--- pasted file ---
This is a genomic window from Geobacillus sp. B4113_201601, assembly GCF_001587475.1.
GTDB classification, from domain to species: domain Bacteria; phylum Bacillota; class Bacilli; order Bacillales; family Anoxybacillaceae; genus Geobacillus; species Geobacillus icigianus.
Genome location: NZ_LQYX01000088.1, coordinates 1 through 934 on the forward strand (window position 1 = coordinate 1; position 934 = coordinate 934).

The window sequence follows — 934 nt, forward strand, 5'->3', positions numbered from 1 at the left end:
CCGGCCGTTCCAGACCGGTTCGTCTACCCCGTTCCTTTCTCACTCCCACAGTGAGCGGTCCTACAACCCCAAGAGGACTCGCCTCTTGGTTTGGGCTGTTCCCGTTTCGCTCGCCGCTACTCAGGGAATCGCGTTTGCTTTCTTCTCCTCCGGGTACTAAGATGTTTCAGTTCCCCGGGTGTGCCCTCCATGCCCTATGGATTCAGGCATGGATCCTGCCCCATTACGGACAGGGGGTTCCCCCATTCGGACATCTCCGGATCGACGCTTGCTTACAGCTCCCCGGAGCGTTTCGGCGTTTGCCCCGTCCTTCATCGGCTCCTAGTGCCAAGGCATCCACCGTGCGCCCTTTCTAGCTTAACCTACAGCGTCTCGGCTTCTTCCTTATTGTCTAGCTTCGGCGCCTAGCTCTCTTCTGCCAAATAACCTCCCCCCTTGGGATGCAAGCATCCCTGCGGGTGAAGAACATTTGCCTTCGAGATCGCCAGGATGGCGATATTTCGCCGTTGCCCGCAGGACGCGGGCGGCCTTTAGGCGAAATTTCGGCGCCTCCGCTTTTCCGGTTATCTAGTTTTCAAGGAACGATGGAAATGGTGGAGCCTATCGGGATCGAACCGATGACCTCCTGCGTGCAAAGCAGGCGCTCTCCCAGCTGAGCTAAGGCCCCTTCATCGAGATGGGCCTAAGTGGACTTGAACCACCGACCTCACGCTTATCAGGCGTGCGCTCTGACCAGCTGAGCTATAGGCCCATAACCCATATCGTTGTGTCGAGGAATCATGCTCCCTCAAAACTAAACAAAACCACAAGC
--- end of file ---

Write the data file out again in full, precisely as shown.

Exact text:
This is a genomic window from Geobacillus sp. B4113_201601, assembly GCF_001587475.1.
GTDB classification, from domain to species: domain Bacteria; phylum Bacillota; class Bacilli; order Bacillales; family Anoxybacillaceae; genus Geobacillus; species Geobacillus icigianus.
Genome location: NZ_LQYX01000088.1, coordinates 1 through 934 on the forward strand (window position 1 = coordinate 1; position 934 = coordinate 934).

The window sequence follows — 934 nt, forward strand, 5'->3', positions numbered from 1 at the left end:
CCGGCCGTTCCAGACCGGTTCGTCTACCCCGTTCCTTTCTCACTCCCACAGTGAGCGGTCCTACAACCCCAAGAGGACTCGCCTCTTGGTTTGGGCTGTTCCCGTTTCGCTCGCCGCTACTCAGGGAATCGCGTTTGCTTTCTTCTCCTCCGGGTACTAAGATGTTTCAGTTCCCCGGGTGTGCCCTCCATGCCCTATGGATTCAGGCATGGATCCTGCCCCATTACGGACAGGGGGTTCCCCCATTCGGACATCTCCGGATCGACGCTTGCTTACAGCTCCCCGGAGCGTTTCGGCGTTTGCCCCGTCCTTCATCGGCTCCTAGTGCCAAGGCATCCACCGTGCGCCCTTTCTAGCTTAACCTACAGCGTCTCGGCTTCTTCCTTATTGTCTAGCTTCGGCGCCTAGCTCTCTTCTGCCAAATAACCTCCCCCCTTGGGATGCAAGCATCCCTGCGGGTGAAGAACATTTGCCTTCGAGATCGCCAGGATGGCGATATTTCGCCGTTGCCCGCAGGACGCGGGCGGCCTTTAGGCGAAATTTCGGCGCCTCCGCTTTTCCGGTTATCTAGTTTTCAAGGAACGATGGAAATGGTGGAGCCTATCGGGATCGAACCGATGACCTCCTGCGTGCAAAGCAGGCGCTCTCCCAGCTGAGCTAAGGCCCCTTCATCGAGATGGGCCTAAGTGGACTTGAACCACCGACCTCACGCTTATCAGGCGTGCGCTCTGACCAGCTGAGCTATAGGCCCATAACCCATATCGTTGTGTCGAGGAATCATGCTCCCTCAAAACTAAACAAAACCACAAGC